GoMRI Legacy

The ultimate goal of the Gulf of Mexico Research Initiative (GoMRI) will be to improve society’s ability to understand, respond to, and mitigate the impacts of petroleum pollution and related stressors of the marine and coastal ecosystems, with an emphasis on conditions found in the Gulf of Mexico. The GoMRI will investigate the impacts of the oil, dispersed oil, and dispersant on the ecosystems of the Gulf of Mexico and affected coastal States in a broad context of improving fundamental understanding of the dynamics of such events and their environmental stresses and associated public health implications and concerns.

The GoMRI will also develop improved spill mitigation, oil and gas detection, characterization and remediation technologies. Knowledge accrued will be applied to restoration and to improving the long-term environmental health of the Gulf of Mexico.

The GoMRI Legacy Goals are meant to be achieved by the end of the program and include:

  1. Significantly advance the scientific understanding of the Gulf of Mexico, including its interactions with oil, dispersant, and dispersed oil by fostering the highest quality of research for the benefit of those who depend upon its ecosystems for their well-being.
  2. Engender improved understanding, confidence, and trust of the public and other stakeholders (e.g. business and industrial community, government, policy makers and managers/planners, media, K-12 educators, undergraduate and graduate students as future scientists, GoMRI research participants, and the national and international scientific community) and inform best science-based policy and management.
  3. Build intellectual capacity by: a) advancing relevant technologies; b) fostering research connectivity; c) building and maintaining an interactive GoMRI Gulf of Mexico database that can serve as a future baseline and to inform a more efficient future response; d) informing and training future scientists and engineers; and e) stimulating interest in STEM for K-12 students and educators.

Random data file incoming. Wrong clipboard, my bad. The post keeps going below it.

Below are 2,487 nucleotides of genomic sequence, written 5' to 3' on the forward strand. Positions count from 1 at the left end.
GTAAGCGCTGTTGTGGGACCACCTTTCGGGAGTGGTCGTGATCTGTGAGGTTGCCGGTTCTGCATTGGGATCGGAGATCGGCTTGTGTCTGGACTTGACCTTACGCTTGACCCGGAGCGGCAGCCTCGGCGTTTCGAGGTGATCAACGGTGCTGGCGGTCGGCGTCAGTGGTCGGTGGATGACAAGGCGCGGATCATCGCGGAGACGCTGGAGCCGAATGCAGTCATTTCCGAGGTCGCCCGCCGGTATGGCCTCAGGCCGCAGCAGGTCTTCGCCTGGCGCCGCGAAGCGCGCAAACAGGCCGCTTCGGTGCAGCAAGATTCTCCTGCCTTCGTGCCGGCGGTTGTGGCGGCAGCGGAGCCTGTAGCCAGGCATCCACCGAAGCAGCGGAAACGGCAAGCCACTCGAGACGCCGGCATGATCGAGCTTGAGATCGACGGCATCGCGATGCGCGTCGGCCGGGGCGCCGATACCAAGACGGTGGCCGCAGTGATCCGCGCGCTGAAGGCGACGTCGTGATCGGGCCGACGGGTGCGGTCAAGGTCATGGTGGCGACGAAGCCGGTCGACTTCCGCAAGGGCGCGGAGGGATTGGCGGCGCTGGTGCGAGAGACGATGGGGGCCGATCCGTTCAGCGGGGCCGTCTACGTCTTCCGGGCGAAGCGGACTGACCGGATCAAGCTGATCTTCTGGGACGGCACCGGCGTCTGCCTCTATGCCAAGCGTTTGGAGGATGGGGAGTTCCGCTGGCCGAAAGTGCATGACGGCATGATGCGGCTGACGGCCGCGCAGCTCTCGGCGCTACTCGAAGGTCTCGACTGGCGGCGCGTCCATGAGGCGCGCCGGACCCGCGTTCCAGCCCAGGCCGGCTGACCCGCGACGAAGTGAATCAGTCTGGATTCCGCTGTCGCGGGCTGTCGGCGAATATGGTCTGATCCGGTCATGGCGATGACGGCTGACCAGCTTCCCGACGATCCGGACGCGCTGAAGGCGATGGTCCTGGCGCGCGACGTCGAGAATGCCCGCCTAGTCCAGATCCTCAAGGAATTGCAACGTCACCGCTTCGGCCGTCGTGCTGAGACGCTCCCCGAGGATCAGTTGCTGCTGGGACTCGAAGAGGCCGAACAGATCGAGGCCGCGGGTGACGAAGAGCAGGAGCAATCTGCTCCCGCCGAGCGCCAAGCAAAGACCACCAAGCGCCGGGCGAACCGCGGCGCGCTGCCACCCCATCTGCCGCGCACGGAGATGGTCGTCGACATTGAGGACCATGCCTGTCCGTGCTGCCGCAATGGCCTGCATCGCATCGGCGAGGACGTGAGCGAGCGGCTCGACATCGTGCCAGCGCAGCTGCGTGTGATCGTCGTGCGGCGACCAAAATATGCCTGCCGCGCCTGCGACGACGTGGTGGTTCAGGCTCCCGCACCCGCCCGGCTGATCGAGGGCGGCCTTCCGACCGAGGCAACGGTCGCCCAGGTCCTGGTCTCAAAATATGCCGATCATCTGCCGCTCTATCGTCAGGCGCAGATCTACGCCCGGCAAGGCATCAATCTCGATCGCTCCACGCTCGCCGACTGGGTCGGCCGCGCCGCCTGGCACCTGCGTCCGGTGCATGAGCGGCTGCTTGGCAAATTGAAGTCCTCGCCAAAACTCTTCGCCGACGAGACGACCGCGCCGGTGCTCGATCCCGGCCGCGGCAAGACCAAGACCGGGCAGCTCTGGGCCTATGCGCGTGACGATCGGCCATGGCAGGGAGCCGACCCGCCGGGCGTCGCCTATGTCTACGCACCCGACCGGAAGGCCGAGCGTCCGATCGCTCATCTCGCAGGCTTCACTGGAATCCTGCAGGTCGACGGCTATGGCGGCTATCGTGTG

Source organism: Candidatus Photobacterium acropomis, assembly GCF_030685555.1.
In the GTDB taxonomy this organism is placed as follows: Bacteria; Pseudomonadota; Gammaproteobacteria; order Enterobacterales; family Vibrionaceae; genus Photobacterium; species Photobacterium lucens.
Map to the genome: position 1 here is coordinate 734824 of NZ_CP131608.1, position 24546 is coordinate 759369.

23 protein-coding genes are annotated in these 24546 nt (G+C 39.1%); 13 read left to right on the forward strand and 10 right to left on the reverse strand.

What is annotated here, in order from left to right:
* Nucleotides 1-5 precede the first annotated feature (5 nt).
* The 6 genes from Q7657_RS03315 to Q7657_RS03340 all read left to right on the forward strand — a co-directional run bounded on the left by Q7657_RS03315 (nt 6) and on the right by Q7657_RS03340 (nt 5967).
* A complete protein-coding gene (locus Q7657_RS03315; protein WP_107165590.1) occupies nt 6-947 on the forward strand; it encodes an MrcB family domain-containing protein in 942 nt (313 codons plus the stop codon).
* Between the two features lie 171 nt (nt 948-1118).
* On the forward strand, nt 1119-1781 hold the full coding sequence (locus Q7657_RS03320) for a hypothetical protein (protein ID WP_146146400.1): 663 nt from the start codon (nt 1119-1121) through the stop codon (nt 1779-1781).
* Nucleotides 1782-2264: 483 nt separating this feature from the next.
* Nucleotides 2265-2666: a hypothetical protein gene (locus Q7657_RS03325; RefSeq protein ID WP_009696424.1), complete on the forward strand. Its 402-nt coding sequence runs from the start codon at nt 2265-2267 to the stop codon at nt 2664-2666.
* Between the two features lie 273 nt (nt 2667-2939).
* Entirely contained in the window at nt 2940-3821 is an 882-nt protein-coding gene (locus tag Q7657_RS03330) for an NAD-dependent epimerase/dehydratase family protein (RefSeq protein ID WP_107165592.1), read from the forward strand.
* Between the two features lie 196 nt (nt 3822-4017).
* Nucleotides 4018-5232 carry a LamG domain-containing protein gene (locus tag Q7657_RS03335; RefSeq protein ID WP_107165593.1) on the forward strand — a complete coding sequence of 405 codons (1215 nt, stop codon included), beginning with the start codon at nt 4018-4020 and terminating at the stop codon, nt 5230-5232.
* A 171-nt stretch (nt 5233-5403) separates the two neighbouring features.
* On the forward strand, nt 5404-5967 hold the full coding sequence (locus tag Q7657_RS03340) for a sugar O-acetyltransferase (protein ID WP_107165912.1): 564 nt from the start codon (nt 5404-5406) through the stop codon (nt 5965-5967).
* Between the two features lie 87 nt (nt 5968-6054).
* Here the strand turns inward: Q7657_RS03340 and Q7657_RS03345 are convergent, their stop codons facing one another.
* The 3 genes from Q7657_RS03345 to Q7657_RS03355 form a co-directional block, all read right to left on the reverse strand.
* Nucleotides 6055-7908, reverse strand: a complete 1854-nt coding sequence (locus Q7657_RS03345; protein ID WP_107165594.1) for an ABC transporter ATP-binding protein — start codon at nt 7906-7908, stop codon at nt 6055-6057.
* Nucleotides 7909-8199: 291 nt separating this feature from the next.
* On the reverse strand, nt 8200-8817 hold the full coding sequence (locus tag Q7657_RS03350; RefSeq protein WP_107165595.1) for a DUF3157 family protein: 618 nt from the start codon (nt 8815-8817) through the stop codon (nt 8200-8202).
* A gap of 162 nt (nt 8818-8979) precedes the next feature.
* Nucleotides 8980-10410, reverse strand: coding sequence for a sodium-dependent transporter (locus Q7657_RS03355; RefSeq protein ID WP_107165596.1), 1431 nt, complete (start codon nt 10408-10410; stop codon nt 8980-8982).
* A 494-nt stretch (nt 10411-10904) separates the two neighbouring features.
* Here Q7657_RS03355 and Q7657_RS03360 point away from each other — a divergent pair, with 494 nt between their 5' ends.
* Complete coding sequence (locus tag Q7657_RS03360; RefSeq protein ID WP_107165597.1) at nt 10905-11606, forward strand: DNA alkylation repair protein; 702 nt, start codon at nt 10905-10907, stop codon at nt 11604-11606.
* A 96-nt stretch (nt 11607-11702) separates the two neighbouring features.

4. Demonstrate that the responsiveness of the GoMRI model is appropriate and effective in serving the public good by enabling and overseeing timely and independent research funded through a private-public partnership with industry.

GoMRI Scholars 

The GoMRI Scholars Program was created to focus on the next generation of scientists, one of GoMRI’s best legacies, and the future of research in the Gulf of Mexico.  To be considered a GoMRI Scholar, graduate students must have participated in a GoMRI-funded project for at least one year, be primarily funded by GoMRI, and be working on a thesis or dissertation based on GoMRI-funded science.  You can learn more about the program and individual GoMRI Scholars here

In Memoriam

GoMRI was a massive, 10-year undertaking, involving over 4,500 researchers, lab techs, data and outreach specialists, students, and countless others who made the initiative possible and represent the GoMRI legacy. It is to that effect that GoMRI honors the eleven people who lost their lives in the Deepwater Horizon Macondo well accident: Jason Anderson, Aaron Dale Burkeen, Donald Clark, Stephen Ray Curtis, Gorgon Jones, Roy Wyatt Kemp, Karl Kepplinger Jr., Keith Blair Manuel, Dewey Revette, Shane Roshoto, and Adam Weise. 
Over the ten years of the program, several members of the GoMRI community were also lost. We remember a few of them below.

Ken Barbour

Benjamin Flower

Louis Guillette

Ray Highsmith

David Hollander

Matt Howard

George Ioup

Stan Kuczaj

John Reynolds

Ciro Sumaya

Wes Tunnell

We respectfully acknowledge there are others who contributed to the GoMRI legacy that have passed. As members of the GoMRI community, if there was a part of your team that is no longer with us today, please let us know and we’d be honored to add them.